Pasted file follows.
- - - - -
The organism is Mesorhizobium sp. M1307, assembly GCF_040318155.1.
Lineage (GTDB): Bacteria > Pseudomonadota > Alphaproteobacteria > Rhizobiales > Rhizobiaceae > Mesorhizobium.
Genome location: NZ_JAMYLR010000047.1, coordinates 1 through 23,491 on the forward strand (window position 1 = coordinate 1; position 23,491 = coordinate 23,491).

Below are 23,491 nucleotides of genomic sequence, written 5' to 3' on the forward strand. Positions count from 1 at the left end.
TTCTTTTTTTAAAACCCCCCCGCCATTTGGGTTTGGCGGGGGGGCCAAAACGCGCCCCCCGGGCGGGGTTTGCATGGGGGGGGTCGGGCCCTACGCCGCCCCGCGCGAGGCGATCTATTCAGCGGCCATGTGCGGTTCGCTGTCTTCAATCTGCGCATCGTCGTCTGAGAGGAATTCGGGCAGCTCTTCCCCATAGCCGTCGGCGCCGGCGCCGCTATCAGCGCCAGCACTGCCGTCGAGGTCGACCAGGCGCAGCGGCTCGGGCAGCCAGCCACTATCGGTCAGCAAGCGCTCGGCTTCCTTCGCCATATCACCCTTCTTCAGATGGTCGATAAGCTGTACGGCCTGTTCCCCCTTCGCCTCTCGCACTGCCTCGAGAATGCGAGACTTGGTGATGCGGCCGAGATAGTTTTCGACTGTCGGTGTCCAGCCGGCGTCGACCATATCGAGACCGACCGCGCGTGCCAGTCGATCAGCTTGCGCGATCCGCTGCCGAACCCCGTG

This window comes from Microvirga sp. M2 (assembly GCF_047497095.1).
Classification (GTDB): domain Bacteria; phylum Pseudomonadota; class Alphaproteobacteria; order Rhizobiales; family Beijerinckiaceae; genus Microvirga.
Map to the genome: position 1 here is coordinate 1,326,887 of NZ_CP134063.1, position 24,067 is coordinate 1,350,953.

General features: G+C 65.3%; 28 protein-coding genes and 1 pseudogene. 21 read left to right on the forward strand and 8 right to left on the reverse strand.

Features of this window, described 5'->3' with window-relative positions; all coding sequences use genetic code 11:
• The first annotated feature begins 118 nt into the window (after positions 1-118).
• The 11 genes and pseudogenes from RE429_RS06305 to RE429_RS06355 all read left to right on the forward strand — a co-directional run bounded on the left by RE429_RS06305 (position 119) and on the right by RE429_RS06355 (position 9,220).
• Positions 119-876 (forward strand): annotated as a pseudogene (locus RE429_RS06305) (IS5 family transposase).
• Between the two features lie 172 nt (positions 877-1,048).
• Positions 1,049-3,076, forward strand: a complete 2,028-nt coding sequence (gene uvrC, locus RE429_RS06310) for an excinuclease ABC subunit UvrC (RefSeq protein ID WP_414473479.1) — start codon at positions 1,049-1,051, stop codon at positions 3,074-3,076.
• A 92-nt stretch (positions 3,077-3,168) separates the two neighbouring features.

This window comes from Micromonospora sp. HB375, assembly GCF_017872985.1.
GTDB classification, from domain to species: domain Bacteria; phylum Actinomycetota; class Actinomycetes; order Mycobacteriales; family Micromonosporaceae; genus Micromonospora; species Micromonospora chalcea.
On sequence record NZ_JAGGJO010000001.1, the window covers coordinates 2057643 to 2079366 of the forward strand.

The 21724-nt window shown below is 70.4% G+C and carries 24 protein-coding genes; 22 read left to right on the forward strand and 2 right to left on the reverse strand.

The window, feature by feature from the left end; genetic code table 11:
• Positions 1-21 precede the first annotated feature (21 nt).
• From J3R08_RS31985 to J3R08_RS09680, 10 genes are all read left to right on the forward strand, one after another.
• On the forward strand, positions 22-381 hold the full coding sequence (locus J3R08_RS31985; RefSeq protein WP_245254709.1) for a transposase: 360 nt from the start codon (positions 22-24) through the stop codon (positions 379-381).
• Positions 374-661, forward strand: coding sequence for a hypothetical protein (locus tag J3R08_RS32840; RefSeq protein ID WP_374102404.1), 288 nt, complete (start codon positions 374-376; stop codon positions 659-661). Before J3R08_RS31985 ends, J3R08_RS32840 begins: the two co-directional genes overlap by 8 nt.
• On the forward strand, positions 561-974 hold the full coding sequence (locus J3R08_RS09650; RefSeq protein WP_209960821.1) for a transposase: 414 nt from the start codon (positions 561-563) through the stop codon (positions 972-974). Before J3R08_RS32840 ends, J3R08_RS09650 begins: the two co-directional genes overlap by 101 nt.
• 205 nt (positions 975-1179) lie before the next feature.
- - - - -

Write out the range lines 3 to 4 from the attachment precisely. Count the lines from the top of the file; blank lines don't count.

Genome location: NZ_JAMYLR010000047.1, coordinates 1 through 23,491 on the forward strand (window position 1 = coordinate 1; position 23,491 = coordinate 23,491).

Below are 23,491 nucleotides of genomic sequence, written 5' to 3' on the forward strand. Positions count from 1 at the left end.